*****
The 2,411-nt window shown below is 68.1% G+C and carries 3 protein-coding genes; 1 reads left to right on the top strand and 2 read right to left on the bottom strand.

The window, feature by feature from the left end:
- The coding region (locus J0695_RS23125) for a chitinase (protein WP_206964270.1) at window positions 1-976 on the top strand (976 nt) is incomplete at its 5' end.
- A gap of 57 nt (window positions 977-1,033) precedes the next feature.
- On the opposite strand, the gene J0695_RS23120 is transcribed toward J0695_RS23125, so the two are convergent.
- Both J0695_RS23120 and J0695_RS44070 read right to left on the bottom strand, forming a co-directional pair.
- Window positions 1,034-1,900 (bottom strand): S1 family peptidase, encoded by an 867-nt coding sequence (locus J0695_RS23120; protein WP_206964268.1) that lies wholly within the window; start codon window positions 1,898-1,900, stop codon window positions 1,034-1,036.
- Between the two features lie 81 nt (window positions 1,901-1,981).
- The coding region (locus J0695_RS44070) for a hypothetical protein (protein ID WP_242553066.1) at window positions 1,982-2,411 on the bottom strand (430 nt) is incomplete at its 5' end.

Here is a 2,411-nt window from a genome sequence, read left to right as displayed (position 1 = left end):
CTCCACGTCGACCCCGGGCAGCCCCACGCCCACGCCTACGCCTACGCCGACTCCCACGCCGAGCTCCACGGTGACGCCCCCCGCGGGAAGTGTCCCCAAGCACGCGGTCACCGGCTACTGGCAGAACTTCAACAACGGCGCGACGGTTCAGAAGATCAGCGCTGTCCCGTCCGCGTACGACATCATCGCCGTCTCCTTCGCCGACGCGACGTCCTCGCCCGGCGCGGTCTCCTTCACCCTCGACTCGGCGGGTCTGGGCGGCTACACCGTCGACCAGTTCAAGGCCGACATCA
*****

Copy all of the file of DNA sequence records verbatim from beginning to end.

The 2,411-nt window shown below is 68.1% G+C and carries 3 protein-coding genes; 1 reads left to right on the top strand and 2 read right to left on the bottom strand.

The window, feature by feature from the left end:
- The coding region (locus J0695_RS23125) for a chitinase (protein WP_206964270.1) at window positions 1-976 on the top strand (976 nt) is incomplete at its 5' end.
- A gap of 57 nt (window positions 977-1,033) precedes the next feature.
- On the opposite strand, the gene J0695_RS23120 is transcribed toward J0695_RS23125, so the two are convergent.
- Both J0695_RS23120 and J0695_RS44070 read right to left on the bottom strand, forming a co-directional pair.
- Window positions 1,034-1,900 (bottom strand): S1 family peptidase, encoded by an 867-nt coding sequence (locus J0695_RS23120; protein WP_206964268.1) that lies wholly within the window; start codon window positions 1,898-1,900, stop codon window positions 1,034-1,036.
- Between the two features lie 81 nt (window positions 1,901-1,981).
- The coding region (locus J0695_RS44070) for a hypothetical protein (protein ID WP_242553066.1) at window positions 1,982-2,411 on the bottom strand (430 nt) is incomplete at its 5' end.

Here is a 2,411-nt window from a genome sequence, read left to right as displayed (position 1 = left end):
CTCCACGTCGACCCCGGGCAGCCCCACGCCCACGCCTACGCCTACGCCGACTCCCACGCCGAGCTCCACGGTGACGCCCCCCGCGGGAAGTGTCCCCAAGCACGCGGTCACCGGCTACTGGCAGAACTTCAACAACGGCGCGACGGTTCAGAAGATCAGCGCTGTCCCGTCCGCGTACGACATCATCGCCGTCTCCTTCGCCGACGCGACGTCCTCGCCCGGCGCGGTCTCCTTCACCCTCGACTCGGCGGGTCTGGGCGGCTACACCGTCGACCAGTTCAAGGCCGACATCA